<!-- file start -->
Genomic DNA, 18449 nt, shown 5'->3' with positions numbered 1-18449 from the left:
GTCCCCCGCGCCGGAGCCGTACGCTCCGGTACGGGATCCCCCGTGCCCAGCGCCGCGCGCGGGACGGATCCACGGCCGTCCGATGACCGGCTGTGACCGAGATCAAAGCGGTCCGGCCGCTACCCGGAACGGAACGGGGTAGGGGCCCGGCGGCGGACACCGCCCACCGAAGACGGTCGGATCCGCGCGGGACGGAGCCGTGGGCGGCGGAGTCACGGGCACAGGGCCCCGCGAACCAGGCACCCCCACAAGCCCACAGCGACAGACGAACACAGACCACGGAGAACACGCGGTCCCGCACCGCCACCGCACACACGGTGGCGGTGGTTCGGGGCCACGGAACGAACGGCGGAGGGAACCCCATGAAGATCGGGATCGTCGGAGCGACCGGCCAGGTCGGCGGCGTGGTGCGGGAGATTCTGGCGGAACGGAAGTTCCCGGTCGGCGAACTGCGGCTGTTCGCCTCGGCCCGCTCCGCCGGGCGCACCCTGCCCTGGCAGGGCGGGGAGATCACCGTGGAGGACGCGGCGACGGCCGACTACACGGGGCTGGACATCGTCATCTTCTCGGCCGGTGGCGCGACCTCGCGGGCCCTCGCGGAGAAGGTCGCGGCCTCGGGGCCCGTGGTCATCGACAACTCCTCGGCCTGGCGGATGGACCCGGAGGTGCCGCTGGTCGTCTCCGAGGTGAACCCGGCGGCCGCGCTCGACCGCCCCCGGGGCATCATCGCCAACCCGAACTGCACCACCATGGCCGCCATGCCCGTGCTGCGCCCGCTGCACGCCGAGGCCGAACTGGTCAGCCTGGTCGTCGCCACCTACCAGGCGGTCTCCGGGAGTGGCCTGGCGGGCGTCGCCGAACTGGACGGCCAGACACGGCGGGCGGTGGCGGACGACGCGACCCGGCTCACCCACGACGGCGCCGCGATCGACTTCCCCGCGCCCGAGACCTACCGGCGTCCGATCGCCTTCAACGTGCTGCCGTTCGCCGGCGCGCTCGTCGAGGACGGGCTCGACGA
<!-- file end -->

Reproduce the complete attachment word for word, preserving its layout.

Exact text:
Genomic DNA, 18449 nt, shown 5'->3' with positions numbered 1-18449 from the left:
GTCCCCCGCGCCGGAGCCGTACGCTCCGGTACGGGATCCCCCGTGCCCAGCGCCGCGCGCGGGACGGATCCACGGCCGTCCGATGACCGGCTGTGACCGAGATCAAAGCGGTCCGGCCGCTACCCGGAACGGAACGGGGTAGGGGCCCGGCGGCGGACACCGCCCACCGAAGACGGTCGGATCCGCGCGGGACGGAGCCGTGGGCGGCGGAGTCACGGGCACAGGGCCCCGCGAACCAGGCACCCCCACAAGCCCACAGCGACAGACGAACACAGACCACGGAGAACACGCGGTCCCGCACCGCCACCGCACACACGGTGGCGGTGGTTCGGGGCCACGGAACGAACGGCGGAGGGAACCCCATGAAGATCGGGATCGTCGGAGCGACCGGCCAGGTCGGCGGCGTGGTGCGGGAGATTCTGGCGGAACGGAAGTTCCCGGTCGGCGAACTGCGGCTGTTCGCCTCGGCCCGCTCCGCCGGGCGCACCCTGCCCTGGCAGGGCGGGGAGATCACCGTGGAGGACGCGGCGACGGCCGACTACACGGGGCTGGACATCGTCATCTTCTCGGCCGGTGGCGCGACCTCGCGGGCCCTCGCGGAGAAGGTCGCGGCCTCGGGGCCCGTGGTCATCGACAACTCCTCGGCCTGGCGGATGGACCCGGAGGTGCCGCTGGTCGTCTCCGAGGTGAACCCGGCGGCCGCGCTCGACCGCCCCCGGGGCATCATCGCCAACCCGAACTGCACCACCATGGCCGCCATGCCCGTGCTGCGCCCGCTGCACGCCGAGGCCGAACTGGTCAGCCTGGTCGTCGCCACCTACCAGGCGGTCTCCGGGAGTGGCCTGGCGGGCGTCGCCGAACTGGACGGCCAGACACGGCGGGCGGTGGCGGACGACGCGACCCGGCTCACCCACGACGGCGCCGCGATCGACTTCCCCGCGCCCGAGACCTACCGGCGTCCGATCGCCTTCAACGTGCTGCCGTTCGCCGGCGCGCTCGTCGAGGACGGGCTCGACGA